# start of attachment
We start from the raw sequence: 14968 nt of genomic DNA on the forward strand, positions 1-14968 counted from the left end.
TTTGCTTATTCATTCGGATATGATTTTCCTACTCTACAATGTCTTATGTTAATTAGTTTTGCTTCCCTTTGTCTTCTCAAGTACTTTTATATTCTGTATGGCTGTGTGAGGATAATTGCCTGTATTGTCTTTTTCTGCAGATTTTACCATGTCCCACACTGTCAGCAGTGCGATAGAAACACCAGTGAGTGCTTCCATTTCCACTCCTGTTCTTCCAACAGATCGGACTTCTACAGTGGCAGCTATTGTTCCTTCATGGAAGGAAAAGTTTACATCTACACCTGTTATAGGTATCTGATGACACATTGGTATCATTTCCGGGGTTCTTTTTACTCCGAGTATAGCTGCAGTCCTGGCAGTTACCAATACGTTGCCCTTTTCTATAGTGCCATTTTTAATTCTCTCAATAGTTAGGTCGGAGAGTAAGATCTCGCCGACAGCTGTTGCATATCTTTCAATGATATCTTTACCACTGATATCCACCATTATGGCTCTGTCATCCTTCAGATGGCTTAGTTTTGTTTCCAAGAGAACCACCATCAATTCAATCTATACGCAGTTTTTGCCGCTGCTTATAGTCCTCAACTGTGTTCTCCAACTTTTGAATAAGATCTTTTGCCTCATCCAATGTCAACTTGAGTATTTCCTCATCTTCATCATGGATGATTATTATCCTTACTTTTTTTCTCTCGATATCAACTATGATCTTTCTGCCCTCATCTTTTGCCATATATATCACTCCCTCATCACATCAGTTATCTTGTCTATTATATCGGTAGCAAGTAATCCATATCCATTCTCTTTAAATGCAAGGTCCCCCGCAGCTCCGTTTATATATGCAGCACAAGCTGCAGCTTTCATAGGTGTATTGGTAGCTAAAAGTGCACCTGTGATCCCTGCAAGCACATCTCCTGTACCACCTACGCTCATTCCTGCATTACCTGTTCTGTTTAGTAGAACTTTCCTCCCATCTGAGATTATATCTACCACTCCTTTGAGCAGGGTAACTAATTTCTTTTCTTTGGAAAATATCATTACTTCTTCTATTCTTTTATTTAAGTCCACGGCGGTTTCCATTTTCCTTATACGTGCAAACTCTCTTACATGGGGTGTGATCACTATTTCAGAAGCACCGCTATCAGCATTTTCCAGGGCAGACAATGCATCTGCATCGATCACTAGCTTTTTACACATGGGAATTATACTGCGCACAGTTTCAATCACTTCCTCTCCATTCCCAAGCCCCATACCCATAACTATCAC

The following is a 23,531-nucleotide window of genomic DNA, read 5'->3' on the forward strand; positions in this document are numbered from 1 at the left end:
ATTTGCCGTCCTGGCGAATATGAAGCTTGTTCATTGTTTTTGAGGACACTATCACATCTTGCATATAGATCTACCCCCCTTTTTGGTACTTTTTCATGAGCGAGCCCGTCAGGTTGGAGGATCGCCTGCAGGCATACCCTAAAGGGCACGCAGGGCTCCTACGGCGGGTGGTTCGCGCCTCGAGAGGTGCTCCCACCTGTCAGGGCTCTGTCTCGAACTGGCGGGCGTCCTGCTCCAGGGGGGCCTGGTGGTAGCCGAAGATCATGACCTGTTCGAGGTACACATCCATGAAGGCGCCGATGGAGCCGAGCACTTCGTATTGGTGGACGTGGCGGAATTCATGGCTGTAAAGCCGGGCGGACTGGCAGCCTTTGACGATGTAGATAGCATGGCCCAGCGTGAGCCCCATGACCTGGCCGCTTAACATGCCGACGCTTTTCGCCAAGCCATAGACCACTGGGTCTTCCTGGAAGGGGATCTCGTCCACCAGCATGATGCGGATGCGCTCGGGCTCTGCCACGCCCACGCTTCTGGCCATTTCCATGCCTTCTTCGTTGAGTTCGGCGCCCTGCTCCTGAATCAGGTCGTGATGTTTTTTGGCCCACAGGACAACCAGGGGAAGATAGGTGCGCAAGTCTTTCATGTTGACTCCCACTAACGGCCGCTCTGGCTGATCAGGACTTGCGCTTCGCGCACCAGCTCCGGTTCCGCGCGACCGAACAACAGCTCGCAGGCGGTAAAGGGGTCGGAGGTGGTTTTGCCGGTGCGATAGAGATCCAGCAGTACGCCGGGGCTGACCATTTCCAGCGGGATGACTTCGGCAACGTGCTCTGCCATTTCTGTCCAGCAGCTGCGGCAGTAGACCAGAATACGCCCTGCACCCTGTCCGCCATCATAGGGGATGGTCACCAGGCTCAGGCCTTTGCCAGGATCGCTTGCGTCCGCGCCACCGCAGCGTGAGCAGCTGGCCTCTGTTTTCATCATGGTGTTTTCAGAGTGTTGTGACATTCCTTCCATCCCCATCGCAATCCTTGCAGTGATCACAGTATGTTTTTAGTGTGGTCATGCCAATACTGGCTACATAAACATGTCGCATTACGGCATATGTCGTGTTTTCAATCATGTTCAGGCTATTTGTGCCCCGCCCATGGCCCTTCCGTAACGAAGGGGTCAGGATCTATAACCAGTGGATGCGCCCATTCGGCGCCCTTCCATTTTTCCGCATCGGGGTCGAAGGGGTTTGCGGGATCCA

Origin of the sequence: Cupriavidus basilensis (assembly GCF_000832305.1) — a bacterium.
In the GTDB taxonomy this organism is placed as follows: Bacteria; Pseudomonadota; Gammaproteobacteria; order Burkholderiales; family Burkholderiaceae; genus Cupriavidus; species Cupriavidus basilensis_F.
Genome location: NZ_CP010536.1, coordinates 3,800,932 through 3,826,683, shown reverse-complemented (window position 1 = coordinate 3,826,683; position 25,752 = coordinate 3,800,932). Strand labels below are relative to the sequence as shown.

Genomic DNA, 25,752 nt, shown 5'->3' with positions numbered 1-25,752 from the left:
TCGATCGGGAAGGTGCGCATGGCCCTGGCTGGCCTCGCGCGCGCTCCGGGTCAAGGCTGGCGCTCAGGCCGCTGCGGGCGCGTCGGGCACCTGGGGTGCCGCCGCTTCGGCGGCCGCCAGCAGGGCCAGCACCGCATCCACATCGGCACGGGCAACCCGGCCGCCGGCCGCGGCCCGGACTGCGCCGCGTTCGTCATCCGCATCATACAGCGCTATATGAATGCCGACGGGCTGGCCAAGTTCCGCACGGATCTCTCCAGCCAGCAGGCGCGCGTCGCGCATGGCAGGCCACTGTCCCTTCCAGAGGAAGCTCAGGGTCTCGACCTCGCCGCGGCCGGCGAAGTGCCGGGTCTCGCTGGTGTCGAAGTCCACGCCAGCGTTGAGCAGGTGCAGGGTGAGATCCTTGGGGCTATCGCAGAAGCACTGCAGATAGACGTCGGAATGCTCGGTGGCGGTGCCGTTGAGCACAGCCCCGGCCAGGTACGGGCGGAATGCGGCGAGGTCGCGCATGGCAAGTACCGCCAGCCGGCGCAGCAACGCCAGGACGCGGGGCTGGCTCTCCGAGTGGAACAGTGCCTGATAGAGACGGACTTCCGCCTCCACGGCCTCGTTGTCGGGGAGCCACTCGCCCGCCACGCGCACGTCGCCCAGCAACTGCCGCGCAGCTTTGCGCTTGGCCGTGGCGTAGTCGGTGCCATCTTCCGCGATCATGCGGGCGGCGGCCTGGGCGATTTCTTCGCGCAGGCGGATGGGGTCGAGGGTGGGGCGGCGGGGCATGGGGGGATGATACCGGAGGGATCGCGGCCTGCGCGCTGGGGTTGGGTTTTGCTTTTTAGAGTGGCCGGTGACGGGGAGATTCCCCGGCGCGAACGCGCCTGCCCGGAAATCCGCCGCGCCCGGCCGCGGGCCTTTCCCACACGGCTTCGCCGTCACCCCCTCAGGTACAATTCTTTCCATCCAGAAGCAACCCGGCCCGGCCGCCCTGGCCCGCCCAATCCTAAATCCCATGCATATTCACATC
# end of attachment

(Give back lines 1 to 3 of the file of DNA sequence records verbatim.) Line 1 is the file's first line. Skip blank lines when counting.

We start from the raw sequence: 14968 nt of genomic DNA on the forward strand, positions 1-14968 counted from the left end.
TTTGCTTATTCATTCGGATATGATTTTCCTACTCTACAATGTCTTATGTTAATTAGTTTTGCTTCCCTTTGTCTTCTCAAGTACTTTTATATTCTGTATGGCTGTGTGAGGATAATTGCCTGTATTGTCTTTTTCTGCAGATTTTACCATGTCCCACACTGTCAGCAGTGCGATAGAAACACCAGTGAGTGCTTCCATTTCCACTCCTGTTCTTCCAACAGATCGGACTTCTACAGTGGCAGCTATTGTTCCTTCATGGAAGGAAAAGTTTACATCTACACCTGTTATAGGTATCTGATGACACATTGGTATCATTTCCGGGGTTCTTTTTACTCCGAGTATAGCTGCAGTCCTGGCAGTTACCAATACGTTGCCCTTTTCTATAGTGCCATTTTTAATTCTCTCAATAGTTAGGTCGGAGAGTAAGATCTCGCCGACAGCTGTTGCATATCTTTCAATGATATCTTTACCACTGATATCCACCATTATGGCTCTGTCATCCTTCAGATGGCTTAGTTTTGTTTCCAAGAGAACCACCATCAATTCAATCTATACGCAGTTTTTGCCGCTGCTTATAGTCCTCAACTGTGTTCTCCAACTTTTGAATAAGATCTTTTGCCTCATCCAATGTCAACTTGAGTATTTCCTCATCTTCATCATGGATGATTATTATCCTTACTTTTTTTCTCTCGATATCAACTATGATCTTTCTGCCCTCATCTTTTGCCATATATATCACTCCCTCATCACATCAGTTATCTTGTCTATTATATCGGTAGCAAGTAATCCATATCCATTCTCTTTAAATGCAAGGTCCCCCGCAGCTCCGTTTATATATGCAGCACAAGCTGCAGCTTTCATAGGTGTATTGGTAGCTAAAAGTGCACCTGTGATCCCTGCAAGCACATCTCCTGTACCACCTACGCTCATTCCTGCATTACCTGTTCTGTTTAGTAGAACTTTCCTCCCATCTGAGATTATATCTACCACTCCTTTGAGCAGGGTAACTAATTTCTTTTCTTTGGAAAATATCATTACTTCTTCTATTCTTTTATTTAAGTCCACGGCGGTTTCCATTTTCCTTATACGTGCAAACTCTCTTACATGGGGTGTGATCACTATTTCAGAAGCACCGCTATCAGCATTTTCCAGGGCAGACAATGCATCTGCATCGATCACTAGCTTTTTACACATGGGAATTATACTGCGCACAGTTTCAATCACTTCCTCTCCATTCCCAAGCCCCATACCCATAACTATCAC

The following is a 23,531-nucleotide window of genomic DNA, read 5'->3' on the forward strand; positions in this document are numbered from 1 at the left end: